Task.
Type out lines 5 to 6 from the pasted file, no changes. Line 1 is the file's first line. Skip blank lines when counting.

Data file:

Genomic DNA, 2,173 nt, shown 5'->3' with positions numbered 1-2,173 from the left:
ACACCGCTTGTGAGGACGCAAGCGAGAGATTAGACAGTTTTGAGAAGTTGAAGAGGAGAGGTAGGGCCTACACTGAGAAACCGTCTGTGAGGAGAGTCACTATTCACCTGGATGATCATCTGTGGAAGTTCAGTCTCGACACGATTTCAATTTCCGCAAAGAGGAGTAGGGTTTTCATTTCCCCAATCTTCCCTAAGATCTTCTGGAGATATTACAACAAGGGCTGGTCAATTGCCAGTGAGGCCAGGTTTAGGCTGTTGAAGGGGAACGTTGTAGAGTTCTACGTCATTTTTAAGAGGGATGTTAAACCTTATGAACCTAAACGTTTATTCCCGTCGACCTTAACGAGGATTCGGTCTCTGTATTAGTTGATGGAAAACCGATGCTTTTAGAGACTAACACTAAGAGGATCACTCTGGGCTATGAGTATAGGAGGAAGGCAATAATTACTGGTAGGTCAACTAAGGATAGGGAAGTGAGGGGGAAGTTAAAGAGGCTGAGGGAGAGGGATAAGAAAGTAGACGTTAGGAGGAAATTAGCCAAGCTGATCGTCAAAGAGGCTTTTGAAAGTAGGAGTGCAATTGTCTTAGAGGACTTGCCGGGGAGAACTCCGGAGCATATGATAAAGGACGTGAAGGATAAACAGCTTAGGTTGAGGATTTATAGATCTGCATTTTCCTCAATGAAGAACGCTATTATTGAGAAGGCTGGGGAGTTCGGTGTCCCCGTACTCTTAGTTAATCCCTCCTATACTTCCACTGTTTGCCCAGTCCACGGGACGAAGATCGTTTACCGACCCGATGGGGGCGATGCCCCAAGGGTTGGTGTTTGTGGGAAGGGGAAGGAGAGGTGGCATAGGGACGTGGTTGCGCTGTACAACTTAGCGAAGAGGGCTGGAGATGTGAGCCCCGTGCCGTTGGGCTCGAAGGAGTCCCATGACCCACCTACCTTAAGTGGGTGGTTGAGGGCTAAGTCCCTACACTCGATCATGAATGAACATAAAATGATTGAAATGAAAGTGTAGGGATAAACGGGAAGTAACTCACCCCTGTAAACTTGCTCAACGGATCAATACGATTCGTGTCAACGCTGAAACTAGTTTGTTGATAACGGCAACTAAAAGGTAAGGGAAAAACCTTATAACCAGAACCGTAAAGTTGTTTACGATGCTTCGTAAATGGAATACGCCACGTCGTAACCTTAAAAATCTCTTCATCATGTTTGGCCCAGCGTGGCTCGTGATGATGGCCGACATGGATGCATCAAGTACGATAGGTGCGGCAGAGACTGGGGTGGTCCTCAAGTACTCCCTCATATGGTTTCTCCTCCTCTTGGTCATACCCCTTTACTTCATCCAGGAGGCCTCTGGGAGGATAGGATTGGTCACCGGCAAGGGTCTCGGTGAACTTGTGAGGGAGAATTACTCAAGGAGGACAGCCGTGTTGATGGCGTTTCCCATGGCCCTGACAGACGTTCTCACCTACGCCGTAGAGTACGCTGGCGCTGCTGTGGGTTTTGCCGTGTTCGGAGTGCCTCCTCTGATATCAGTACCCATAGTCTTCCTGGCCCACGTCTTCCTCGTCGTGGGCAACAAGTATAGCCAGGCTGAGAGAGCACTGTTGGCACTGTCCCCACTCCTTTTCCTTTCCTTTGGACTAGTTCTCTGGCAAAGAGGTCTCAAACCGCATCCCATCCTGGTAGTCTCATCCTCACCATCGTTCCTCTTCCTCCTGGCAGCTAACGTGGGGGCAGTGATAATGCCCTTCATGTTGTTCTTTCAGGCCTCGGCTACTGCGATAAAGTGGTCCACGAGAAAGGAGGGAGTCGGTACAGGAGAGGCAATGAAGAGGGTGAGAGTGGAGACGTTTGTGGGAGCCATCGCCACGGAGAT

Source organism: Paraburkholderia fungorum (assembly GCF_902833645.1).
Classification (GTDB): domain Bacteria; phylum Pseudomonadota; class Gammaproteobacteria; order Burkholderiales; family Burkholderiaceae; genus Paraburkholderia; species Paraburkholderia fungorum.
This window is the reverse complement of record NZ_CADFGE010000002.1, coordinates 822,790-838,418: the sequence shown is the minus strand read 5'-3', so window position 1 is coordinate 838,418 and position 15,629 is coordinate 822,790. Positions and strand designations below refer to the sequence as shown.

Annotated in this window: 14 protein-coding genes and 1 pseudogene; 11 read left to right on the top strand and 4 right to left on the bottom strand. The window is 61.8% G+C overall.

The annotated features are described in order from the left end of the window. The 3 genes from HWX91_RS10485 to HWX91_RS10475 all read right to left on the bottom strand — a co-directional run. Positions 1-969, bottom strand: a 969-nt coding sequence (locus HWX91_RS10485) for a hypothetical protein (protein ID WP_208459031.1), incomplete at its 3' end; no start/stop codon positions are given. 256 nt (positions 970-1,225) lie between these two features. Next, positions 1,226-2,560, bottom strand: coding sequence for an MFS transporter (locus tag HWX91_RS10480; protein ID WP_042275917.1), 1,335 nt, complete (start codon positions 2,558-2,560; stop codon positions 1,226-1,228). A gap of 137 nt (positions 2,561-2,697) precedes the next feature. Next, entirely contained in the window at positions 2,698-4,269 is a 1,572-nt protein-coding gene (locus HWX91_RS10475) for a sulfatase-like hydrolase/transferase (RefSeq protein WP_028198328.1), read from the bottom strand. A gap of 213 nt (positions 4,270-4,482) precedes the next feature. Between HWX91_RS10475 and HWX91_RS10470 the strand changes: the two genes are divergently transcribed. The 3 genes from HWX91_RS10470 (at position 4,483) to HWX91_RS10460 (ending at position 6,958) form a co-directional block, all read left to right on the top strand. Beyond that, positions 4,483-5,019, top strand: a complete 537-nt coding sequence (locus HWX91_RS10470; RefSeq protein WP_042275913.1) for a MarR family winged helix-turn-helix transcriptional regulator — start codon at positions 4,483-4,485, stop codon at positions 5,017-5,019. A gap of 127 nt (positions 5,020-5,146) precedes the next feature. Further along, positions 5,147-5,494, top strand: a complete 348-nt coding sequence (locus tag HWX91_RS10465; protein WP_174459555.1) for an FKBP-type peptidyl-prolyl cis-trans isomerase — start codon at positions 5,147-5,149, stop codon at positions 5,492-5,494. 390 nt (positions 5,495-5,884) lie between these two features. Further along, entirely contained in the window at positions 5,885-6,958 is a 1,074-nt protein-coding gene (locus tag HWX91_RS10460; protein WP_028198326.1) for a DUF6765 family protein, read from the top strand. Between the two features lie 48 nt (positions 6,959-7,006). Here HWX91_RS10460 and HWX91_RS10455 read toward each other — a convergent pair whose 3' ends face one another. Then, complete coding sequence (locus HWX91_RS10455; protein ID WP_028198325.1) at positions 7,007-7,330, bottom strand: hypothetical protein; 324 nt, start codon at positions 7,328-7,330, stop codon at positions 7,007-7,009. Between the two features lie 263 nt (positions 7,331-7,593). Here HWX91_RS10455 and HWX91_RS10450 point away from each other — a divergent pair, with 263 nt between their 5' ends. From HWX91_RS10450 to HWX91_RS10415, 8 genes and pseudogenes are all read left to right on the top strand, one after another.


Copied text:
This window is the reverse complement of record NZ_CADFGE010000002.1, coordinates 822,790-838,418: the sequence shown is the minus strand read 5'-3', so window position 1 is coordinate 838,418 and position 15,629 is coordinate 822,790. Positions and strand designations below refer to the sequence as shown.

Annotated in this window: 14 protein-coding genes and 1 pseudogene; 11 read left to right on the top strand and 4 right to left on the bottom strand. The window is 61.8% G+C overall.